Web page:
Employee morale or workspace morale is the morale of employees in workspace environment. It is proven to have a direct effect on productivity.


Long used by the military as a "mission-critical" measure of the psychological readiness of troops, high morale has been shown to be a powerful driver of performance in all organizations. Extensive research demonstrates its benefits in productivity, profitability, customer satisfaction and worker health.[1] By measuring morale with employee surveys many business owners and managers have long been aware of a direct, causative connection between that morale, (which includes job satisfaction, opinions of their management and many other aspects of the workplace culture) and the performance of their organization.[2]

Importance and effects

Recognized as one of the major factors affecting productivity and overall financial stability of any business, low morale may lead to reduced concentration, which in turn can cause mistakes, poor customer service and missed deadlines. It also can contribute to a high turnover rate and absenteeism. Employee morale proves to be detrimental to the business in these respects. Morale can drive an organization forward or can lead to employee discontent, poor job performance, and absenteeism (Ewton, 2007). With low morale comes a high price tag. The Gallup Organization estimates that there are 22 million actively disengaged employees costing the American economy as much as $350 billion per year in lost productivity including absenteeism, illness, and other problems that result when employees are unhappy at work. Failing to address this issue lead to decreased productivity, increased rates of absenteeism and associated costs, increased conflicts in the work environment, increased customer or consumer complaints, and increased employee turnover rates and costs associated with selection and training replacement staff.[3]

Possible definitions of morale

Morale- a state of individual psychological well being based upon a sense of confidence and usefulness and purpose. The spirit of a group that makes the members want the group to succeed.[4]

Positive effect of high employee morale

The effects of high employee morale have been studied and are both proven and numerous. One of the biggest benefits is productivity. Happy workers are 12% more productive.[5] The increased productivity can be attributed to a number of factors, including reduction in workplace accidents, decreased stress levels, and even a downturn in number of sick days taken due to the positive effect on employee health that high morale provides. High morale effects employee's motivation, their performance, and their willingness to adapt to organizational strategies. High morale will cause employees to put in extra effort, find ways to work more efficiently, and do higher quality work.[6] An employer with a well-known track record of high morale among employees is also much more likely to attract and retain high talent employees. High morale provides a competitive edge in good times and bad. It also increases customer satisfaction rates.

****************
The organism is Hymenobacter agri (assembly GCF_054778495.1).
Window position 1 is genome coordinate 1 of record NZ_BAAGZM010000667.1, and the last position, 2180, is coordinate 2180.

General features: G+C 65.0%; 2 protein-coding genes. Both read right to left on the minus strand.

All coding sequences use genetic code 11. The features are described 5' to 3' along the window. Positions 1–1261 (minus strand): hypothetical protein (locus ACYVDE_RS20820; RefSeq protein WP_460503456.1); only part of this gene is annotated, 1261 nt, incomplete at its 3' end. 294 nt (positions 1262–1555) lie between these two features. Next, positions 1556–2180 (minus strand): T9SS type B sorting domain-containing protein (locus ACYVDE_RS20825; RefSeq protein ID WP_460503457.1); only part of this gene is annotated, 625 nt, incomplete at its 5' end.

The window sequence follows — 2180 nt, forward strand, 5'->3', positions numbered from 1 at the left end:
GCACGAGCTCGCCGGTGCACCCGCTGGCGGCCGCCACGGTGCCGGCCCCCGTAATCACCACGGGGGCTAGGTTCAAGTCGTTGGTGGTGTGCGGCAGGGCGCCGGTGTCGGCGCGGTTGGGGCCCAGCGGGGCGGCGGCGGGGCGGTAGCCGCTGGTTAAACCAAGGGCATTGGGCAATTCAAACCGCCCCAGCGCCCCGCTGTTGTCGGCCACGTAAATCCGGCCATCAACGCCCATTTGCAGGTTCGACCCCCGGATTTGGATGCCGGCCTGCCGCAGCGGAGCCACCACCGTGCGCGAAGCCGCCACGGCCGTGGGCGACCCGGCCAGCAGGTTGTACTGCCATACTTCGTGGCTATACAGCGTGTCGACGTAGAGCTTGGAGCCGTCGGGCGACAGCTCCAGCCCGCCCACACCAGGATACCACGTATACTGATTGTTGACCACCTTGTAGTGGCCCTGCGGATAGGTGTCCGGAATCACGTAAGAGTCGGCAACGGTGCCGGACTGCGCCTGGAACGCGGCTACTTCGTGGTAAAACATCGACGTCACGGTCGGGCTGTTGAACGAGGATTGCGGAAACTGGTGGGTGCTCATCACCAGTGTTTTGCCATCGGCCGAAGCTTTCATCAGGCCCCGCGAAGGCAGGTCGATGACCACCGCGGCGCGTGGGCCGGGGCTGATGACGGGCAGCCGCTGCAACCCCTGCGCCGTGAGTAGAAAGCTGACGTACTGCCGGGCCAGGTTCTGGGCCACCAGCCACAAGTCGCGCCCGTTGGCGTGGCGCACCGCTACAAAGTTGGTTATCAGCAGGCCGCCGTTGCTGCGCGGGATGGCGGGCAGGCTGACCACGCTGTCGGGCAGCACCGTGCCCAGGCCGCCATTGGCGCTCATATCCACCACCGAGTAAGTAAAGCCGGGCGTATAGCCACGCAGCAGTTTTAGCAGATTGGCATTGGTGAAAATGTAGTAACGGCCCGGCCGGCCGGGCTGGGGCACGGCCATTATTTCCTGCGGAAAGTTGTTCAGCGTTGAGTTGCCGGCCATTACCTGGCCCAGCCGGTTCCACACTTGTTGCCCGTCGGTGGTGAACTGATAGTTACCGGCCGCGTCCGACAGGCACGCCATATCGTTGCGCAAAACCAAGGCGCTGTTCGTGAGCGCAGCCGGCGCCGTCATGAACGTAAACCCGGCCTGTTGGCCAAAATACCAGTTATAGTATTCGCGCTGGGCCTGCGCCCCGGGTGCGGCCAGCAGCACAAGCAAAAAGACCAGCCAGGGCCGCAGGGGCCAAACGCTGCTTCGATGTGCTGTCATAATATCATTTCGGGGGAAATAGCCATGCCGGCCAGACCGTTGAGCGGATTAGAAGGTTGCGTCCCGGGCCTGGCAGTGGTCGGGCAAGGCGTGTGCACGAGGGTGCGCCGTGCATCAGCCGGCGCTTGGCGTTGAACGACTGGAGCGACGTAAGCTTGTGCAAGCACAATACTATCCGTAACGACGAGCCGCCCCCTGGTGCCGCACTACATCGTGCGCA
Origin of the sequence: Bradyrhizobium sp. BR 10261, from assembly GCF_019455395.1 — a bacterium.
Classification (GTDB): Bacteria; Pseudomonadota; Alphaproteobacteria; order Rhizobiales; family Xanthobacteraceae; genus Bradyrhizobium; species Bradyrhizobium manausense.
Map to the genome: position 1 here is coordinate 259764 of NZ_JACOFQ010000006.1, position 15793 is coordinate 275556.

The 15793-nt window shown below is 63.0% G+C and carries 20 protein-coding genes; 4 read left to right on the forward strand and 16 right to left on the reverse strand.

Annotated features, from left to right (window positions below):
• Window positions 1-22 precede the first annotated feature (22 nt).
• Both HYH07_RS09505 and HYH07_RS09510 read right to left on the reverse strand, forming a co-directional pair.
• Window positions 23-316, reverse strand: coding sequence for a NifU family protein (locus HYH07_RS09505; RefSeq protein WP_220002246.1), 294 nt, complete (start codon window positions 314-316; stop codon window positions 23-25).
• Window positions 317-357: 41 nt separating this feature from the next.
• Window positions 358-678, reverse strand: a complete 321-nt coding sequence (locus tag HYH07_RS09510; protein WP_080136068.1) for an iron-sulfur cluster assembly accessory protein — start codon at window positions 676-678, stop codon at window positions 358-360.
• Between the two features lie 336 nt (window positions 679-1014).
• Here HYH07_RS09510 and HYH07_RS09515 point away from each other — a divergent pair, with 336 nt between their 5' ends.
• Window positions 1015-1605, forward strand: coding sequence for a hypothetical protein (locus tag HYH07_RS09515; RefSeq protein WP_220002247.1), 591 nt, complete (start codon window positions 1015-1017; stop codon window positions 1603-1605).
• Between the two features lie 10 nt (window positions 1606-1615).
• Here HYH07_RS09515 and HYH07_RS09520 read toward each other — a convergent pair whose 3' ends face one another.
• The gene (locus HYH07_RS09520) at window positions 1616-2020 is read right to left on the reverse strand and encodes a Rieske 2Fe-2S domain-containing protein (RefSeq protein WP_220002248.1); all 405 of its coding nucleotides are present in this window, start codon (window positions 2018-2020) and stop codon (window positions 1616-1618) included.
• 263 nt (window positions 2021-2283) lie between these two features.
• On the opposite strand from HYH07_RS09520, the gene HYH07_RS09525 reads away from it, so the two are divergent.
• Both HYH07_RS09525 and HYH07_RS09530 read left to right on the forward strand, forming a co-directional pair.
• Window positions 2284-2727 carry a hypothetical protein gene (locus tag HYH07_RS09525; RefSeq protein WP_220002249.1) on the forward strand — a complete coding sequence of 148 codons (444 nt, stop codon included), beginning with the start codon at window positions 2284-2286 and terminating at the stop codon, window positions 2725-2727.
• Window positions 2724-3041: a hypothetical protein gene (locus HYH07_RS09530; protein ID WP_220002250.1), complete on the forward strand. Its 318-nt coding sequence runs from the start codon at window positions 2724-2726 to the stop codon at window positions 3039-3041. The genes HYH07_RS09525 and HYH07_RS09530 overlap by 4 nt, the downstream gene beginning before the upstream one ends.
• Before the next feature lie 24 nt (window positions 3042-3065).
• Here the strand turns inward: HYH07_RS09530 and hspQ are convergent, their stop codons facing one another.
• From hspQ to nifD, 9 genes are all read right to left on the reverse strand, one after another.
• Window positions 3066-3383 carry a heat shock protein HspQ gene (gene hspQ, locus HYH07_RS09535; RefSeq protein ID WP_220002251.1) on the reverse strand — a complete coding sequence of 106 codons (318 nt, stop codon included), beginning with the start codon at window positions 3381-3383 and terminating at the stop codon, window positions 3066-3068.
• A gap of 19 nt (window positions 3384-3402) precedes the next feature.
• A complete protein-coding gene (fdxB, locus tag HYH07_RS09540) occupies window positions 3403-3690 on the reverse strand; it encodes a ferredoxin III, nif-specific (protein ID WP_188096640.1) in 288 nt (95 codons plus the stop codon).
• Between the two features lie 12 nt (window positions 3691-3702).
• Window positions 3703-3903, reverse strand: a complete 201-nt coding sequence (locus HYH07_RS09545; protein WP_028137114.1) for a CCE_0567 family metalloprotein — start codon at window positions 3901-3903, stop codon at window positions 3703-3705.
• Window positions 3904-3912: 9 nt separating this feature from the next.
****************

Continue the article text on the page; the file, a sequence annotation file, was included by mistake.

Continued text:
Negative effect of low employee morale

There are many negative effects that come along with low employee morale. When a business shows little to no consideration to their employees, many will look for work elsewhere, resulting in a high turnover rate. High turnover can cost the business a lot of money, since they will need to now advertise for these positions and pay for new employee training. This becomes a bad investment when they are constantly paying to train for the same position. High turnover can cost anywhere from 30%-400% of an annual salary, and with an estimated 22 million disengaged employees per year, low morale is costing the economy as much as $350 billion in lost productivity.[7][8] Leaders who fail to address morale issues in the workplace face the following: decreased productivity, increased rates of absenteeism and associated costs, increased conflicts in the work environment, increased patient complaints and dissatisfied consumers of care, and increased employee turnover rates and costs associated with hiring and training replacement staff. In closing, low employee morale can negatively affect a business in many ways that will cost them much more money in the long run than it would to have better morale.

See also


  1. ^ "Happy Employees means Greater Profits". Time. January 9, 2013.
  2. ^ Neely, Greg H. (July 1999). "The Relationship between Employee Morale and Employee Productivity" (PDF). Archived from the original (PDF) on 2014-03-19. Retrieved 2014-03-19.
  3. ^ Fink, Nicole. "The High Cost of Low Morale: How to Address Low Morale in the Workplace through Servant Leadership". Archived from the original on 2014-02-09. Retrieved 2014-03-20.
  4. ^ Bowels, Cooper, David, Cary. ""Employee Morale- Driving Performance in Challenging Times"" (PDF). NDL. Retrieved October 31, 2022.((cite web)): CS1 maint: multiple names: authors list (link)
  5. ^ Powers, Joy. ""10 Inexpensive Ways to Boost Employee Morale."" (PDF). Region 10. Retrieved October 31, 2022.
  6. ^ Cowart, Lynn. ""Why Employee Morale Matters- Especially Now."" (PDF). Talent Dimensions. Retrieved October 31, 2022.
  7. ^ Powers, Joy. "Region 10" (PDF). “10 Inexpensive Ways to Boost Employee Morale.”. Retrieved October 31, 2022.
  8. ^ Blankenship, Michael. ""The High Cost of Low Morale by Nicole Fink"". RobertsEDU. Retrieved October 31, 2022.